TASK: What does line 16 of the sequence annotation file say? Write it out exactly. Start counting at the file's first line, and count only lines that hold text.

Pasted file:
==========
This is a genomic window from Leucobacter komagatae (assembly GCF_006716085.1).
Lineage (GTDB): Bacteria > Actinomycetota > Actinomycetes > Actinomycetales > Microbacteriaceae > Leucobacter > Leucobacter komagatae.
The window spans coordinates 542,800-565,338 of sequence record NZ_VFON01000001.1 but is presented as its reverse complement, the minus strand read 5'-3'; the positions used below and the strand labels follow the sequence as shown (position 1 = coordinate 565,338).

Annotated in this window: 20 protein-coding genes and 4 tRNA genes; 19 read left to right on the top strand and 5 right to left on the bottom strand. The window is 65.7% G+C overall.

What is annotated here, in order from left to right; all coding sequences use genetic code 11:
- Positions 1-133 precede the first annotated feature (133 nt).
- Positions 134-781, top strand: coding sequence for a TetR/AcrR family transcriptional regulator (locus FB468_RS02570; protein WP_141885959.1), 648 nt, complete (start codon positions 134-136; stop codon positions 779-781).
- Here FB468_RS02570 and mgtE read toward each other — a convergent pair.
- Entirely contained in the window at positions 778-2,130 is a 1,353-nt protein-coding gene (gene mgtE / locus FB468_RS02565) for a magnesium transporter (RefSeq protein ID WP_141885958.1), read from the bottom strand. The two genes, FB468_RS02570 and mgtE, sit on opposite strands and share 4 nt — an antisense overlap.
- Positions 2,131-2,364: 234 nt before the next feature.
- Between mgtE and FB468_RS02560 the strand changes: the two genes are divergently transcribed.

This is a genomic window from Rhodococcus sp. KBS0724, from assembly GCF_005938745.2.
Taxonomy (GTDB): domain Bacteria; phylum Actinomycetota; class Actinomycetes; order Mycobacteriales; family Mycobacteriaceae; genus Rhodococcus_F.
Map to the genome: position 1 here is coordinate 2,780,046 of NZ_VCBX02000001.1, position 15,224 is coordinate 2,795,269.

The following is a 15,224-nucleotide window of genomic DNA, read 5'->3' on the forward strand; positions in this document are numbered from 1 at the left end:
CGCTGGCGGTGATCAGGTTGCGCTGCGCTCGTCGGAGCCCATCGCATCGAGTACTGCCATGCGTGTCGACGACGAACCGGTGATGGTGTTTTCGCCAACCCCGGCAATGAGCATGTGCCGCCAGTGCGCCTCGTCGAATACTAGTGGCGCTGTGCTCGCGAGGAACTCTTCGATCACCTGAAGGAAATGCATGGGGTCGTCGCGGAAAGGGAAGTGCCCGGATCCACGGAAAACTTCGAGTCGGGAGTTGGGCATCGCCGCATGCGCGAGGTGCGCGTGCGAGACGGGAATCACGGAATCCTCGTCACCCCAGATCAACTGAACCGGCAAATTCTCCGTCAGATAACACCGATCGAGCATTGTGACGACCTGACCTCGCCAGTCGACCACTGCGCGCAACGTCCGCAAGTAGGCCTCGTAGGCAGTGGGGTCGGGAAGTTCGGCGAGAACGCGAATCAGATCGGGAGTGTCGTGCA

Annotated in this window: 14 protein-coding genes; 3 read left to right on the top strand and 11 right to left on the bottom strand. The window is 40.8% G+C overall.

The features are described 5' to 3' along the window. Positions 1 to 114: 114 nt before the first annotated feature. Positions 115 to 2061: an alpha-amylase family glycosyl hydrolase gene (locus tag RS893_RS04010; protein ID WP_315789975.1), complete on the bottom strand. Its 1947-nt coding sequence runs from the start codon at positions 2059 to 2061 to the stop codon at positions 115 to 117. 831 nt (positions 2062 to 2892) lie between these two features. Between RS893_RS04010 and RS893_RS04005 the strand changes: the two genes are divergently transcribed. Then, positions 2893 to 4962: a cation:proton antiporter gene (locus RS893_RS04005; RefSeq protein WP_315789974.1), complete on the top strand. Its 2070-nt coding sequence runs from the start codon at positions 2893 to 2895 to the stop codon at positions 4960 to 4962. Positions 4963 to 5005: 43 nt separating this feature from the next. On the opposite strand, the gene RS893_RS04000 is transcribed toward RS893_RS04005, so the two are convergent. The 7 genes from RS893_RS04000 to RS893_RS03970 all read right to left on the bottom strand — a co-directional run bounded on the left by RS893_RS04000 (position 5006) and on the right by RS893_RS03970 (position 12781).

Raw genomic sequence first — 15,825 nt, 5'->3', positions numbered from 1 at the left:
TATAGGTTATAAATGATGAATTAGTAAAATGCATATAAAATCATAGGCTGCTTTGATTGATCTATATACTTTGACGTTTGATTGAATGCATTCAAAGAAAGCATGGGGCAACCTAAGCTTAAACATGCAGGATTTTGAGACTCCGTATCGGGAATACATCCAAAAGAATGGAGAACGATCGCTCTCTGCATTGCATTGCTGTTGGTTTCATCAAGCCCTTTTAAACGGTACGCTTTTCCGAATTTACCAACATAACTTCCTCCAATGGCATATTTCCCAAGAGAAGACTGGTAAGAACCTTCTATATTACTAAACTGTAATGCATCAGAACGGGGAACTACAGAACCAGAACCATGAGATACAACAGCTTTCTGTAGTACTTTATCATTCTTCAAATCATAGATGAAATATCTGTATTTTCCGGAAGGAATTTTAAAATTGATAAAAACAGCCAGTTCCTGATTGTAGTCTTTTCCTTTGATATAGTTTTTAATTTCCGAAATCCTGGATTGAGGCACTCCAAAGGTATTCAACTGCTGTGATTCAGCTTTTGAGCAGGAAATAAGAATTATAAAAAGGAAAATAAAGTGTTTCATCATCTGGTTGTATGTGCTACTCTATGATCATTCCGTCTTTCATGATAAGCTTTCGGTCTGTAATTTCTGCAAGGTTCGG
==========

CGCTGGCGGTGATCAGGTTGCGCTGCGCTCGTCGGAGCCCATCGCATCGAGTACTGCCATGCGTGTCGACGACGAACCGGTGATGGTGTTTTCGCCAACCCCGGCAATGAGCATGTGCCGCCAGTGCGCCTCGTCGAATACTAGTGGCGCTGTGCTCGCGAGGAACTCTTCGATCACCTGAAGGAAATGCATGGGGTCGTCGCGGAAAGGGAAGTGCCCGGATCCACGGAAAACTTCGAGTCGGGAGTTGGGCATCGCCGCATGCGCGAGGTGCGCGTGCGAGACGGGAATCACGGAATCCTCGTCACCCCAGATCAACTGAACCGGCAAATTCTCCGTCAGATAACACCGATCGAGCATTGTGACGACCTGACCTCGCCAGTCGACCACTGCGCGCAACGTCCGCAAGTAGGCCTCGTAGGCAGTGGGGTCGGGAAGTTCGGCGAGAACGCGAATCAGATCGGGAGTGTCGTGCA